Women of Bio21 - Danielle Christesen

Tell us about...

Your research?

Nicotinic acetylcholine receptors (nAChRs) are important insecticide targets, and mutations in nAChR subunits can confer resistance, often with minimal fitness cost for the insect. I am characterising nAChR subunit mutants with extreme developmental defects to guide future insecticide strategies, and to better understand neuronal control of development.   

What did you want to be growing up?

I had no idea what I wanted to be, but I was always fascinated by how animals “work”. My favourite picture books were on the biology of obscure animals like squids, insects and crustaceans. I suppose I wanted to be a geneticist/zoologist all along, but didn’t know it at the time!  

A key challenge you’ve faced?

Early in my PhD, I spent five months working in a large fly lab in Houston, Texas. I felt totally out of depth in such a fast-paced research environment. It was also my first time living alone, and overseas, in what turned out to be one of the rougher Houston neighbourhoods. Despite wanting to fly home on many occasions, I stuck it out and ended up gaining so much from the experience. I will always be grateful to my supervisors, Phil and Trent, for sending me over and supporting me.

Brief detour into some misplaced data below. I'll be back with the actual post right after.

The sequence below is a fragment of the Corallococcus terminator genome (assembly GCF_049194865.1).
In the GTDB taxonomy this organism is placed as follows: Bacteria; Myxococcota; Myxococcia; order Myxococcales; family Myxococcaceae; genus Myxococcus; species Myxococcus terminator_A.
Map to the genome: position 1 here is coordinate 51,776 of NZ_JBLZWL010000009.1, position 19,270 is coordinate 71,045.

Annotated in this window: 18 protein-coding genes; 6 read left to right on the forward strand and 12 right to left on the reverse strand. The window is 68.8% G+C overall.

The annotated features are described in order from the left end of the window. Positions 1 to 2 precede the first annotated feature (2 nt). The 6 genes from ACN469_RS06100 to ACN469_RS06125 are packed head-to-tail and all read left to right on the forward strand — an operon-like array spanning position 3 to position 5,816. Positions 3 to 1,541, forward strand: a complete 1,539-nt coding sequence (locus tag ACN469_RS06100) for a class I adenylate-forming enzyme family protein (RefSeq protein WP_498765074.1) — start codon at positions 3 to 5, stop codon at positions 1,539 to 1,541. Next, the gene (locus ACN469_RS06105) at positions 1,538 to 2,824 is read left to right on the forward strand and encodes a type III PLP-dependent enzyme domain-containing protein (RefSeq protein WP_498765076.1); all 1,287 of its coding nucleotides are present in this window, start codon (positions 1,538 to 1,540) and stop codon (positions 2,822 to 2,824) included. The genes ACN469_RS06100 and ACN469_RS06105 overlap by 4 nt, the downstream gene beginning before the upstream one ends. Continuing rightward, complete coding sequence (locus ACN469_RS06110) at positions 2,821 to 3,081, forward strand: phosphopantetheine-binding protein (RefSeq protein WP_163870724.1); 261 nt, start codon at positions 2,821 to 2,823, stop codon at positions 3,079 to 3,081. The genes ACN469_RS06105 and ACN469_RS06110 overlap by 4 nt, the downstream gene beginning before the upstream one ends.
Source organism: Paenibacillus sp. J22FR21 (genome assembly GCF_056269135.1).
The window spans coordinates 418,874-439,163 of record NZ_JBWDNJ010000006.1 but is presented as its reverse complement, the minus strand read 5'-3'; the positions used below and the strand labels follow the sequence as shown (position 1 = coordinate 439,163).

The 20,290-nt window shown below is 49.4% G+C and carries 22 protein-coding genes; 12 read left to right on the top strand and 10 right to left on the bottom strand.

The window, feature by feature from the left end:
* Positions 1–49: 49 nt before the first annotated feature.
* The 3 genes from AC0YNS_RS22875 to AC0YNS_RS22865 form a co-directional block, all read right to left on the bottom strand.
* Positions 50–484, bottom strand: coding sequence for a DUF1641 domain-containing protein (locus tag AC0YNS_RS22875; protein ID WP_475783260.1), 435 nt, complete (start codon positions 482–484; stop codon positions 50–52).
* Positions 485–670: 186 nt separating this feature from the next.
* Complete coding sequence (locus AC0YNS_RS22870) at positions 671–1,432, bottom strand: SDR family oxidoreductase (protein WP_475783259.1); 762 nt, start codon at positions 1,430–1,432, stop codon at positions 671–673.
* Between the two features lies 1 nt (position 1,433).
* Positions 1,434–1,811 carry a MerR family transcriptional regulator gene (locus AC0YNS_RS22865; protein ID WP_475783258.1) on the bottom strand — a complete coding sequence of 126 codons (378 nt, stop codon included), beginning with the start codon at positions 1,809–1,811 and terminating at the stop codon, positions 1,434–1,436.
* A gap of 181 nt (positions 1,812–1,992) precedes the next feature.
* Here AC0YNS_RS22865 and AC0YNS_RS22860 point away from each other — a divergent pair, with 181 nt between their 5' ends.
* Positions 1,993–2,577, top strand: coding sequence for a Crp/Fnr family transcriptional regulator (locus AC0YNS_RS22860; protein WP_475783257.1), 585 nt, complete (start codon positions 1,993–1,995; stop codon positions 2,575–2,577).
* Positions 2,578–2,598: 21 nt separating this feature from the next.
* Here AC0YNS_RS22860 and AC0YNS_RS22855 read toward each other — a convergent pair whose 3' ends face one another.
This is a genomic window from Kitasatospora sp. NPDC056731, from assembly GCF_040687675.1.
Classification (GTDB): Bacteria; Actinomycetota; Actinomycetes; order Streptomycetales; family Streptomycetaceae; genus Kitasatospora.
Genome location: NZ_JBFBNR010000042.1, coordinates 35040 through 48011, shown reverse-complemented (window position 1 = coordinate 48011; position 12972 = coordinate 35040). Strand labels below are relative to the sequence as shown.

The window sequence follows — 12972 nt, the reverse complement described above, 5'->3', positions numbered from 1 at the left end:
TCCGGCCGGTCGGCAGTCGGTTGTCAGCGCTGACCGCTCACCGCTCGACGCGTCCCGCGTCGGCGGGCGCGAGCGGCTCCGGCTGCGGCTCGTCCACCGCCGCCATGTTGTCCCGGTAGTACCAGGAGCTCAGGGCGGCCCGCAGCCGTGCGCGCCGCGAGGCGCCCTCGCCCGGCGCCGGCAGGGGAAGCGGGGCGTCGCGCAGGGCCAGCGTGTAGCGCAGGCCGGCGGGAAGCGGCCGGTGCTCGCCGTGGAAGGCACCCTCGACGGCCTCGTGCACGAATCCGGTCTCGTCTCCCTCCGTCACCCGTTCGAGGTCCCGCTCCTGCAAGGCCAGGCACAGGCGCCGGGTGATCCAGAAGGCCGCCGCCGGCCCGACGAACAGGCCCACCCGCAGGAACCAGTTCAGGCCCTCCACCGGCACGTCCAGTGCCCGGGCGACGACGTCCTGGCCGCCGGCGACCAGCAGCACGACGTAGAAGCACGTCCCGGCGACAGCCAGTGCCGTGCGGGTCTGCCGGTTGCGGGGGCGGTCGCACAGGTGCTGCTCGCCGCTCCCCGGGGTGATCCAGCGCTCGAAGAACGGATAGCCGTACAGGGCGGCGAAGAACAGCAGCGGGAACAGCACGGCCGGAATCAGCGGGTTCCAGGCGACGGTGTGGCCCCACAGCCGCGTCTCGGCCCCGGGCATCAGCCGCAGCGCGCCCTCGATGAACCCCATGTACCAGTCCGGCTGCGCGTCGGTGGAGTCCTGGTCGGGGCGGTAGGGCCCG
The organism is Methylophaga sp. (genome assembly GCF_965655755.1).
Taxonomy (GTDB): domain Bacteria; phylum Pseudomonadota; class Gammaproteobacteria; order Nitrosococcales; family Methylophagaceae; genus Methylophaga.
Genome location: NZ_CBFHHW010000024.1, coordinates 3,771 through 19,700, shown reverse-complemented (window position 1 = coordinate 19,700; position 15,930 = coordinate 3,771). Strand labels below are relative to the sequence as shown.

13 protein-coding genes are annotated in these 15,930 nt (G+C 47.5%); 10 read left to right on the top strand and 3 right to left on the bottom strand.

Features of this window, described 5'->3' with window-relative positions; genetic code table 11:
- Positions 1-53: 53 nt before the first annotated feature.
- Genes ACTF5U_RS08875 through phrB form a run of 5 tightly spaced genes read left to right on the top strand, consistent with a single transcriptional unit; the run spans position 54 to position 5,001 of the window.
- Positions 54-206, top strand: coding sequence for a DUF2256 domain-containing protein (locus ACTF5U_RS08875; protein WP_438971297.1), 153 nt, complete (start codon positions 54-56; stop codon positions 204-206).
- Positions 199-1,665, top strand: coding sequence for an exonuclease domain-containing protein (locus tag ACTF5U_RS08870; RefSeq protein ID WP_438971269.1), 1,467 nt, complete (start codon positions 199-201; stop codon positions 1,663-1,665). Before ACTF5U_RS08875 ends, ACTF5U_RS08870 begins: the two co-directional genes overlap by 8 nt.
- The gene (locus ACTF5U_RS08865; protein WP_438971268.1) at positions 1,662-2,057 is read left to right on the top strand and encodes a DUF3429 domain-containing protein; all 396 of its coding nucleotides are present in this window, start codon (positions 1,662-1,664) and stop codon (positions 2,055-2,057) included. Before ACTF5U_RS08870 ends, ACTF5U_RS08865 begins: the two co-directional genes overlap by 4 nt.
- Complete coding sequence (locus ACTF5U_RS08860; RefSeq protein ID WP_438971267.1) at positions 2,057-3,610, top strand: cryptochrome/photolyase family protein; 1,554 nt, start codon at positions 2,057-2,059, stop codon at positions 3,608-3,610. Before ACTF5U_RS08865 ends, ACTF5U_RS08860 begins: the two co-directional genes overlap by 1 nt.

What achievement are you most proud of?

Going outside my comfort zone and giving research a go. The easy option was to pursue a career in dance, but I felt it wouldn’t be a fulfilling long-term option. I was so hesitant to try Masters, and now I’m here almost finishing my PhD.    

What do you hope for women in STEM?

Many of my younger dance students have been aspiring scientists. I hope they grow up to have more female lecturers and academics than I did, and to be surrounded by more females in leadership and management positions.

Who inspires you most?

Tinna Yang. She’s the undisputed Queen of our lab and is full of knowledge and experience. As our RA, Tinna guided me through my first year of research, and I always wondered how someone could know so much. Whilst I’ll never quite reach her level, I hope that after several years I’m slowly catching up.

What is your passion/hobby/interest outside of work?

My biggest passion is dance. I grew up studying jazz, tap, hip hop, contemporary, and ballet. I’ve been a teacher for ten years and now work as an examiner too. Other than dance, my free time is filled with gym, video games, Lego, jigsaw puzzles, nail art, and podcasts.